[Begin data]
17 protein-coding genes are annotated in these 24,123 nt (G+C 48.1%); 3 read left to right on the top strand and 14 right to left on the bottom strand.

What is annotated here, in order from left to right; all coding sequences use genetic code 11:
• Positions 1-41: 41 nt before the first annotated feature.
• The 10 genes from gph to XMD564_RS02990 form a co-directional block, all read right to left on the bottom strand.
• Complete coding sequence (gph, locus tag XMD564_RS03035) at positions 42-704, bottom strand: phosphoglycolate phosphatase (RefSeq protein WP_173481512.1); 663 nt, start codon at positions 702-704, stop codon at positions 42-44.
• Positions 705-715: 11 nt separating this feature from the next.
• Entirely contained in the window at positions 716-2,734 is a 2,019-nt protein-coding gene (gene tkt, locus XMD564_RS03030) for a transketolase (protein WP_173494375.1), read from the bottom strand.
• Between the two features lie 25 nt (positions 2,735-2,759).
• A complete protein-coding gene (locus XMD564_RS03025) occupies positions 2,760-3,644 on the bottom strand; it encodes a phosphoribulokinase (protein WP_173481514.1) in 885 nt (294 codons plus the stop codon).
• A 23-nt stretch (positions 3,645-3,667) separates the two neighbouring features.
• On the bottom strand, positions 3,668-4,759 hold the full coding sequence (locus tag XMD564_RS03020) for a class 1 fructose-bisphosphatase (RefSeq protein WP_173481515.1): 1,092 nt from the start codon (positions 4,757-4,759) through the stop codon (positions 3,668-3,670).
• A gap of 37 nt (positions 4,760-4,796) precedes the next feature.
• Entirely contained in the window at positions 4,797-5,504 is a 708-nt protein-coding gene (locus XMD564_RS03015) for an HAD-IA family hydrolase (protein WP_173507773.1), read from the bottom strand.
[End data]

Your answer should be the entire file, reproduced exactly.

17 protein-coding genes are annotated in these 24,123 nt (G+C 48.1%); 3 read left to right on the top strand and 14 right to left on the bottom strand.

What is annotated here, in order from left to right; all coding sequences use genetic code 11:
• Positions 1-41: 41 nt before the first annotated feature.
• The 10 genes from gph to XMD564_RS02990 form a co-directional block, all read right to left on the bottom strand.
• Complete coding sequence (gph, locus tag XMD564_RS03035) at positions 42-704, bottom strand: phosphoglycolate phosphatase (RefSeq protein WP_173481512.1); 663 nt, start codon at positions 702-704, stop codon at positions 42-44.
• Positions 705-715: 11 nt separating this feature from the next.
• Entirely contained in the window at positions 716-2,734 is a 2,019-nt protein-coding gene (gene tkt, locus XMD564_RS03030) for a transketolase (protein WP_173494375.1), read from the bottom strand.
• Between the two features lie 25 nt (positions 2,735-2,759).
• A complete protein-coding gene (locus XMD564_RS03025) occupies positions 2,760-3,644 on the bottom strand; it encodes a phosphoribulokinase (protein WP_173481514.1) in 885 nt (294 codons plus the stop codon).
• A 23-nt stretch (positions 3,645-3,667) separates the two neighbouring features.
• On the bottom strand, positions 3,668-4,759 hold the full coding sequence (locus tag XMD564_RS03020) for a class 1 fructose-bisphosphatase (RefSeq protein WP_173481515.1): 1,092 nt from the start codon (positions 4,757-4,759) through the stop codon (positions 3,668-3,670).
• A gap of 37 nt (positions 4,760-4,796) precedes the next feature.
• Entirely contained in the window at positions 4,797-5,504 is a 708-nt protein-coding gene (locus XMD564_RS03015) for an HAD-IA family hydrolase (protein WP_173507773.1), read from the bottom strand.